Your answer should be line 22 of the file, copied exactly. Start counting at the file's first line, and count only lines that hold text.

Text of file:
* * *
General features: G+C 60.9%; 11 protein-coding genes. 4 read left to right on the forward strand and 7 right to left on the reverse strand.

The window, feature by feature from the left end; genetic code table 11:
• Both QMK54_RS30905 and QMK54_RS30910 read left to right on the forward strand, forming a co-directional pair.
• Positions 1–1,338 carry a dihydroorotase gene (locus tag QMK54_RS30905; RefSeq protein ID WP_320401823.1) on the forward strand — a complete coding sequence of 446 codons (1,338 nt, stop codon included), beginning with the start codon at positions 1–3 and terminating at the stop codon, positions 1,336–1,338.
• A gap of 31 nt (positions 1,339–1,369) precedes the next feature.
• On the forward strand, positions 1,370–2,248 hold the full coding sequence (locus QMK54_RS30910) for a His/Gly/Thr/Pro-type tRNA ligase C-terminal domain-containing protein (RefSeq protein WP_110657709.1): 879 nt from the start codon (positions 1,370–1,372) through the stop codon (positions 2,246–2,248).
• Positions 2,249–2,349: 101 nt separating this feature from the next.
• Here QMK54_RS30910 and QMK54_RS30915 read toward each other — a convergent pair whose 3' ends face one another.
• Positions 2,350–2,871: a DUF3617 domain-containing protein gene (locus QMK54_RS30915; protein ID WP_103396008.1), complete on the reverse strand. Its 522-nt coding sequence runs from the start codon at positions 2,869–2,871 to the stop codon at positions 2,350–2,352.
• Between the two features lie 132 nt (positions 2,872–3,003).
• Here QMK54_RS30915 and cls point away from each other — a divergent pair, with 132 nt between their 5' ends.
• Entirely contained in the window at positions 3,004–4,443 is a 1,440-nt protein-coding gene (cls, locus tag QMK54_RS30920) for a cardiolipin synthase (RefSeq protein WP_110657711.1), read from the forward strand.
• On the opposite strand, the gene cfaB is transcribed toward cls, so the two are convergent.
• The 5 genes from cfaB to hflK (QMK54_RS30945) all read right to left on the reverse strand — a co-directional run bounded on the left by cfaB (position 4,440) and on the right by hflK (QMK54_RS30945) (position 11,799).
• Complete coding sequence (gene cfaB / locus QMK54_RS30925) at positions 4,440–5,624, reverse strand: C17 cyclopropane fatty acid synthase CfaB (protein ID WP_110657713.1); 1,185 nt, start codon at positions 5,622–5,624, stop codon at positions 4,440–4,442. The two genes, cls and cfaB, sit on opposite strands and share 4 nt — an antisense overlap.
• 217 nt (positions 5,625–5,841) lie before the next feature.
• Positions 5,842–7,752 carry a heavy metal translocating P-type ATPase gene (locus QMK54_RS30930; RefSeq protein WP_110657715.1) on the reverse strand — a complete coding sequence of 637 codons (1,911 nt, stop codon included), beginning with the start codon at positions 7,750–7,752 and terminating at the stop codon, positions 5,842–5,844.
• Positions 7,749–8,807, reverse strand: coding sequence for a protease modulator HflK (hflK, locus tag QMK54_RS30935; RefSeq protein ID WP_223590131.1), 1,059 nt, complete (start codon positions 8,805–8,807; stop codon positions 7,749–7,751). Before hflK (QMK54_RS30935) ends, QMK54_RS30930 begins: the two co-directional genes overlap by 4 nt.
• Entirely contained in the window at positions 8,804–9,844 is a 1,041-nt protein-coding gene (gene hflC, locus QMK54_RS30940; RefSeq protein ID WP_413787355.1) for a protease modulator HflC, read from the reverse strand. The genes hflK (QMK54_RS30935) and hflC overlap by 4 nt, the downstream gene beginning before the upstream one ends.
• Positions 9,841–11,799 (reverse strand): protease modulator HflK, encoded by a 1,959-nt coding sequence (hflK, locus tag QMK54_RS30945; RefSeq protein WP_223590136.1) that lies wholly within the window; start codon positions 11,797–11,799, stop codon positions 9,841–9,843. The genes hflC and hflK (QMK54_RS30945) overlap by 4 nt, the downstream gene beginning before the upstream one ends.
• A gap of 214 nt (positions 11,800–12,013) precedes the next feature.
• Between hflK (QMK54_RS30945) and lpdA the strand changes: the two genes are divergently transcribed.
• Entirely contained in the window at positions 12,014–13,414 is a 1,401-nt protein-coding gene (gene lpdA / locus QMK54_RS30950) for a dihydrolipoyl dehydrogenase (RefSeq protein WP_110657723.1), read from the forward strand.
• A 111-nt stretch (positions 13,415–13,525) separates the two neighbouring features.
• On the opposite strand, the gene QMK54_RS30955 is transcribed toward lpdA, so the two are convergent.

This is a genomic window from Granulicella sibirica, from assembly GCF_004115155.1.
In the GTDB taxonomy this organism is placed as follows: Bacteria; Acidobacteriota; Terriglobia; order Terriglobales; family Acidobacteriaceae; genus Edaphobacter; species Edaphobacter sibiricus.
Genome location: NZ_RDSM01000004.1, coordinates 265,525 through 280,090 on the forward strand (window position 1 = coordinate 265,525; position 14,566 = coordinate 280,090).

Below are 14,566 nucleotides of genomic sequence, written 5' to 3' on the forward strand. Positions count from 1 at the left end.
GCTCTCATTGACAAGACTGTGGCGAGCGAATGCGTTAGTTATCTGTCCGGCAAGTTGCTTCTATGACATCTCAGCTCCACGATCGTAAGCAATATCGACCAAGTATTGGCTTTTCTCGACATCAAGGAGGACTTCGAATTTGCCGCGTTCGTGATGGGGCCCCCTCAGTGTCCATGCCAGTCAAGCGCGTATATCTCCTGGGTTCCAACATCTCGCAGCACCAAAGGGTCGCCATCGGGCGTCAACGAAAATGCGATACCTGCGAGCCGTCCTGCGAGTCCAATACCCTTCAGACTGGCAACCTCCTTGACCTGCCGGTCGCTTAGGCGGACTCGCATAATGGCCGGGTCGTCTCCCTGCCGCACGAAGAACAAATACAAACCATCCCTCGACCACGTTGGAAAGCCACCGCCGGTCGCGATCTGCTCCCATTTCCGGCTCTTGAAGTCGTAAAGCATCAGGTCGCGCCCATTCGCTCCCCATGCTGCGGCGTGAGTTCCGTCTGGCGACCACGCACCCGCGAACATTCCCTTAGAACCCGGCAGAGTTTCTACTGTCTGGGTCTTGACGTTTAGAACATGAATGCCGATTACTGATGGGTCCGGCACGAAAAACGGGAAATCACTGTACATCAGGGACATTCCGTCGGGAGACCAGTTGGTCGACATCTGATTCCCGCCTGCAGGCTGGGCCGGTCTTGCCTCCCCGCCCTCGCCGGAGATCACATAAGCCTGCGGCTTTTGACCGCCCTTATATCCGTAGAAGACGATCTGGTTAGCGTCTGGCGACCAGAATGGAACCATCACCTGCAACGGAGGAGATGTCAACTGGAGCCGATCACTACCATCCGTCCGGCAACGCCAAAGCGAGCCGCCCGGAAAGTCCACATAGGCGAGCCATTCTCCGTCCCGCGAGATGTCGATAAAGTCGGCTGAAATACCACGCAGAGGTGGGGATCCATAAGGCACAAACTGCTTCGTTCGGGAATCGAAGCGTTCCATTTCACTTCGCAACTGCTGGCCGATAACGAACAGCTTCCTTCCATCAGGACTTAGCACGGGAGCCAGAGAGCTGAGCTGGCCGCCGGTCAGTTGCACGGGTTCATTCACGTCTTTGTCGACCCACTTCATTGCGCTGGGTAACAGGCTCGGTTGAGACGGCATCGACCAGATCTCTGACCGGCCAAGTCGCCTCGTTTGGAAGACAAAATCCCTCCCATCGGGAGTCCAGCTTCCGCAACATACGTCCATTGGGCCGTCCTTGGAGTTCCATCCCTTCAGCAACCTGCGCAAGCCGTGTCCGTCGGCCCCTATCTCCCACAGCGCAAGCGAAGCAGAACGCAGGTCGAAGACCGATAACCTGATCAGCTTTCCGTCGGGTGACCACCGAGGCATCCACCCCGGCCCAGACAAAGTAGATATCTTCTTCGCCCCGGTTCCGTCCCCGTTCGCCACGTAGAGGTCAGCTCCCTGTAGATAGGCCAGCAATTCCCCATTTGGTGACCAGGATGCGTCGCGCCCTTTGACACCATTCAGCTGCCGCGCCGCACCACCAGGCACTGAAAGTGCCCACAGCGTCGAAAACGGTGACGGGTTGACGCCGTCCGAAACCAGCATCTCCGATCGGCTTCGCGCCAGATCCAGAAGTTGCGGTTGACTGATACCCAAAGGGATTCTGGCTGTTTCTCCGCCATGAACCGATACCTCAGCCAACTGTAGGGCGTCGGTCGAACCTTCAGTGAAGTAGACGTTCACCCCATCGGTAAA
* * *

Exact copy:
• Between hflK (QMK54_RS30945) and lpdA the strand changes: the two genes are divergently transcribed.